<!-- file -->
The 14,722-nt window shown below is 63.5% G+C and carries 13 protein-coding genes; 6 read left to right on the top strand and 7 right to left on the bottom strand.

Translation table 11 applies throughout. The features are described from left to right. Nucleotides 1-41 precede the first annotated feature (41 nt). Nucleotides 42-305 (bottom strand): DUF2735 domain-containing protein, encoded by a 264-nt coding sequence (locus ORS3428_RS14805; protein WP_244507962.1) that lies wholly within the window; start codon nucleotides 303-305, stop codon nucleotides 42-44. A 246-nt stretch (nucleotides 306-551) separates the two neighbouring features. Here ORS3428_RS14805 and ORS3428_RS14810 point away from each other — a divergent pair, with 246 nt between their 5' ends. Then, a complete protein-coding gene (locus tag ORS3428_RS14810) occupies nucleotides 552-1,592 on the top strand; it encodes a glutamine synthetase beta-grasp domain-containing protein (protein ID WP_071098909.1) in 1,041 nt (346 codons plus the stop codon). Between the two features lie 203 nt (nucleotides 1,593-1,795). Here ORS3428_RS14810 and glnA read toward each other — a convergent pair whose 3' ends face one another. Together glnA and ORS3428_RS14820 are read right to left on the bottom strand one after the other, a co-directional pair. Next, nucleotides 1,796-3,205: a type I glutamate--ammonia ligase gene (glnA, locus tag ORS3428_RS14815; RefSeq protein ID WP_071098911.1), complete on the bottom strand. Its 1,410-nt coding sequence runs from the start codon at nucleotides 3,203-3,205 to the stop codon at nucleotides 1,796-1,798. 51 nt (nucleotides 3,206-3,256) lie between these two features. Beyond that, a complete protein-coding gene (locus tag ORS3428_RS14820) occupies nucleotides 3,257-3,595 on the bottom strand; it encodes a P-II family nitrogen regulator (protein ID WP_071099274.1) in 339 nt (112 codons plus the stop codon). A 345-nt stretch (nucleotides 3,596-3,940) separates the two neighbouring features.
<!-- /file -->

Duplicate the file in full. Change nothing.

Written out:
The 14,722-nt window shown below is 63.5% G+C and carries 13 protein-coding genes; 6 read left to right on the top strand and 7 right to left on the bottom strand.

Translation table 11 applies throughout. The features are described from left to right. Nucleotides 1-41 precede the first annotated feature (41 nt). Nucleotides 42-305 (bottom strand): DUF2735 domain-containing protein, encoded by a 264-nt coding sequence (locus ORS3428_RS14805; protein WP_244507962.1) that lies wholly within the window; start codon nucleotides 303-305, stop codon nucleotides 42-44. A 246-nt stretch (nucleotides 306-551) separates the two neighbouring features. Here ORS3428_RS14805 and ORS3428_RS14810 point away from each other — a divergent pair, with 246 nt between their 5' ends. Then, a complete protein-coding gene (locus tag ORS3428_RS14810) occupies nucleotides 552-1,592 on the top strand; it encodes a glutamine synthetase beta-grasp domain-containing protein (protein ID WP_071098909.1) in 1,041 nt (346 codons plus the stop codon). Between the two features lie 203 nt (nucleotides 1,593-1,795). Here ORS3428_RS14810 and glnA read toward each other — a convergent pair whose 3' ends face one another. Together glnA and ORS3428_RS14820 are read right to left on the bottom strand one after the other, a co-directional pair. Next, nucleotides 1,796-3,205: a type I glutamate--ammonia ligase gene (glnA, locus tag ORS3428_RS14815; RefSeq protein ID WP_071098911.1), complete on the bottom strand. Its 1,410-nt coding sequence runs from the start codon at nucleotides 3,203-3,205 to the stop codon at nucleotides 1,796-1,798. 51 nt (nucleotides 3,206-3,256) lie between these two features. Beyond that, a complete protein-coding gene (locus tag ORS3428_RS14820) occupies nucleotides 3,257-3,595 on the bottom strand; it encodes a P-II family nitrogen regulator (protein ID WP_071099274.1) in 339 nt (112 codons plus the stop codon). A 345-nt stretch (nucleotides 3,596-3,940) separates the two neighbouring features.